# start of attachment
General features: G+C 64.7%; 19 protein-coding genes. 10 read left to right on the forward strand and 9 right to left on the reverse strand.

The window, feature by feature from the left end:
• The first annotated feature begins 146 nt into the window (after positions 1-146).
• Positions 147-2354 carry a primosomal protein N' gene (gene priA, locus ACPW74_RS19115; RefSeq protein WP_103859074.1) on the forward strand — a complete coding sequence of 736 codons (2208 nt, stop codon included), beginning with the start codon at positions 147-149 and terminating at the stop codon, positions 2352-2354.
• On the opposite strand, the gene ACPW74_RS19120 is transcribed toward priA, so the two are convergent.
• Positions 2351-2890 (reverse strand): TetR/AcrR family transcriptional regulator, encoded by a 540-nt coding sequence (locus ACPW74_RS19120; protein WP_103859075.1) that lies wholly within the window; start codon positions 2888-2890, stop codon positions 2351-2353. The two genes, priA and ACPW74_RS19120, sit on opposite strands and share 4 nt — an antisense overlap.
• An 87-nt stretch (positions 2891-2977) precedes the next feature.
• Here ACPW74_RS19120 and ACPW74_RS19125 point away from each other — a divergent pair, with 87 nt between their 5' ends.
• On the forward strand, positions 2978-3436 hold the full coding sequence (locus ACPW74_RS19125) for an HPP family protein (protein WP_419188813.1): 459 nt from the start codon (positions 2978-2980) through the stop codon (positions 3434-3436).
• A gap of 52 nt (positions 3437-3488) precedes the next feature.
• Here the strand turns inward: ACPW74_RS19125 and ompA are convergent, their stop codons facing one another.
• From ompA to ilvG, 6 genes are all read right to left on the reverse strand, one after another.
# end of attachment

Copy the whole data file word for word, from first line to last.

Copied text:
General features: G+C 64.7%; 19 protein-coding genes. 10 read left to right on the forward strand and 9 right to left on the reverse strand.

The window, feature by feature from the left end:
• The first annotated feature begins 146 nt into the window (after positions 1-146).
• Positions 147-2354 carry a primosomal protein N' gene (gene priA, locus ACPW74_RS19115; RefSeq protein WP_103859074.1) on the forward strand — a complete coding sequence of 736 codons (2208 nt, stop codon included), beginning with the start codon at positions 147-149 and terminating at the stop codon, positions 2352-2354.
• On the opposite strand, the gene ACPW74_RS19120 is transcribed toward priA, so the two are convergent.
• Positions 2351-2890 (reverse strand): TetR/AcrR family transcriptional regulator, encoded by a 540-nt coding sequence (locus ACPW74_RS19120; protein WP_103859075.1) that lies wholly within the window; start codon positions 2888-2890, stop codon positions 2351-2353. The two genes, priA and ACPW74_RS19120, sit on opposite strands and share 4 nt — an antisense overlap.
• An 87-nt stretch (positions 2891-2977) precedes the next feature.
• Here ACPW74_RS19120 and ACPW74_RS19125 point away from each other — a divergent pair, with 87 nt between their 5' ends.
• On the forward strand, positions 2978-3436 hold the full coding sequence (locus ACPW74_RS19125) for an HPP family protein (protein WP_419188813.1): 459 nt from the start codon (positions 2978-2980) through the stop codon (positions 3434-3436).
• A gap of 52 nt (positions 3437-3488) precedes the next feature.
• Here the strand turns inward: ACPW74_RS19125 and ompA are convergent, their stop codons facing one another.
• From ompA to ilvG, 6 genes are all read right to left on the reverse strand, one after another.